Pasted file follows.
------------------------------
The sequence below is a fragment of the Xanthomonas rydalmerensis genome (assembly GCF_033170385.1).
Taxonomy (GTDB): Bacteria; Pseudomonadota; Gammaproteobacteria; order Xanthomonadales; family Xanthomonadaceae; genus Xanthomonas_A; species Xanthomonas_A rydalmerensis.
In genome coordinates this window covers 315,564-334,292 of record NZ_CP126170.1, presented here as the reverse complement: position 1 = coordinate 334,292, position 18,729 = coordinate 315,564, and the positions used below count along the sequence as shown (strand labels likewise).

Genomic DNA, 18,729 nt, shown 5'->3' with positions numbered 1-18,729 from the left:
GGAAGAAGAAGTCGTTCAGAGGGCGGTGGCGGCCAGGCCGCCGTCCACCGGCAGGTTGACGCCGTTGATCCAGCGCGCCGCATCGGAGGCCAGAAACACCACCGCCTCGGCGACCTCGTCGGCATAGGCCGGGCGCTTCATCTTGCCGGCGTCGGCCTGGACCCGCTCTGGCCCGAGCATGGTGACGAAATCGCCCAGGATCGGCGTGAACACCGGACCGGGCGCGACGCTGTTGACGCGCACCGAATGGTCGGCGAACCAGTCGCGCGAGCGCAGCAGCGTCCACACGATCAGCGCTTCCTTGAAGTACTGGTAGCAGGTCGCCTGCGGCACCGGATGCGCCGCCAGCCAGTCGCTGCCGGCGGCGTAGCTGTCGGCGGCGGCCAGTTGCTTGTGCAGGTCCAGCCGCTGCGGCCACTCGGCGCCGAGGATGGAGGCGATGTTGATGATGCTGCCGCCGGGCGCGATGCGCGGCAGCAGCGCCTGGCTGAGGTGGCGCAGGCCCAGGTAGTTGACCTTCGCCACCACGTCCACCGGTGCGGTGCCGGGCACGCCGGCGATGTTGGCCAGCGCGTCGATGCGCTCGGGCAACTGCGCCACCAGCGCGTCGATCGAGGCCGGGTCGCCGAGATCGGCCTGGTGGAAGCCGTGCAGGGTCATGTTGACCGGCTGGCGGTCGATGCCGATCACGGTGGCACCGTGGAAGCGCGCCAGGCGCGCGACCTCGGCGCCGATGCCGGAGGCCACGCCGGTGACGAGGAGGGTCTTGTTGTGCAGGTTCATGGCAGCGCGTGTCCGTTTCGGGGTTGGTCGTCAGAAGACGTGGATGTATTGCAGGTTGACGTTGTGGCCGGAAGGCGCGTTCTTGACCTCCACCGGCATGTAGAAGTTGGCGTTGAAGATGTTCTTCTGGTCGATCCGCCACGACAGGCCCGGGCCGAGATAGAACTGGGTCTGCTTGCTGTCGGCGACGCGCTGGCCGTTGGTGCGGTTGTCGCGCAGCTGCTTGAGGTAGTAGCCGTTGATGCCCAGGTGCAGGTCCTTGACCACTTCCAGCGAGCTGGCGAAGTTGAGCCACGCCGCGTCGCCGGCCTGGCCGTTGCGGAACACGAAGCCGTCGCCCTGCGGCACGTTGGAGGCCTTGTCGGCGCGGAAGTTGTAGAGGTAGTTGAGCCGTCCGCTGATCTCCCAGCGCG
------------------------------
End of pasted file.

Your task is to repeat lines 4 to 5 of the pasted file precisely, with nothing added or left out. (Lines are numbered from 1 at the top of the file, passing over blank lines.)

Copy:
Genomic DNA, 18,729 nt, shown 5'->3' with positions numbered 1-18,729 from the left:
GGAAGAAGAAGTCGTTCAGAGGGCGGTGGCGGCCAGGCCGCCGTCCACCGGCAGGTTGACGCCGTTGATCCAGCGCGCCGCATCGGAGGCCAGAAACACCACCGCCTCGGCGACCTCGTCGGCATAGGCCGGGCGCTTCATCTTGCCGGCGTCGGCCTGGACCCGCTCTGGCCCGAGCATGGTGACGAAATCGCCCAGGATCGGCGTGAACACCGGACCGGGCGCGACGCTGTTGACGCGCACCGAATGGTCGGCGAACCAGTCGCGCGAGCGCAGCAGCGTCCACACGATCAGCGCTTCCTTGAAGTACTGGTAGCAGGTCGCCTGCGGCACCGGATGCGCCGCCAGCCAGTCGCTGCCGGCGGCGTAGCTGTCGGCGGCGGCCAGTTGCTTGTGCAGGTCCAGCCGCTGCGGCCACTCGGCGCCGAGGATGGAGGCGATGTTGATGATGCTGCCGCCGGGCGCGATGCGCGGCAGCAGCGCCTGGCTGAGGTGGCGCAGGCCCAGGTAGTTGACCTTCGCCACCACGTCCACCGGTGCGGTGCCGGGCACGCCGGCGATGTTGGCCAGCGCGTCGATGCGCTCGGGCAACTGCGCCACCAGCGCGTCGATCGAGGCCGGGTCGCCGAGATCGGCCTGGTGGAAGCCGTGCAGGGTCATGTTGACCGGCTGGCGGTCGATGCCGATCACGGTGGCACCGTGGAAGCGCGCCAGGCGCGCGACCTCGGCGCCGATGCCGGAGGCCACGCCGGTGACGAGGAGGGTCTTGTTGTGCAGGTTCATGGCAGCGCGTGTCCGTTTCGGGGTTGGTCGTCAGAAGACGTGGATGTATTGCAGGTTGACGTTGTGGCCGGAAGGCGCGTTCTTGACCTCCACCGGCATGTAGAAGTTGGCGTTGAAGATGTTCTTCTGGTCGATCCGCCACGACAGGCCCGGGCCGAGATAGAACTGGGTCTGCTTGCTGTCGGCGACGCGCTGGCCGTTGGTGCGGTTGTCGCGCAGCTGCTTGAGGTAGTAGCCGTTGATGCCCAGGTGCAGGTCCTTGACCACTTCCAGCGAGCTGGCGAAGTTGAGCCACGCCGCGTCGCCGGCCTGGCCGTTGCGGAACACGAAGCCGTCGCCCTGCGGCACGTTGGAGGCCTTGTCGGCGCGGAAGTTGTAGAGGTAGTTGAGCCGTCCGCTGATCTCCCAGCGCG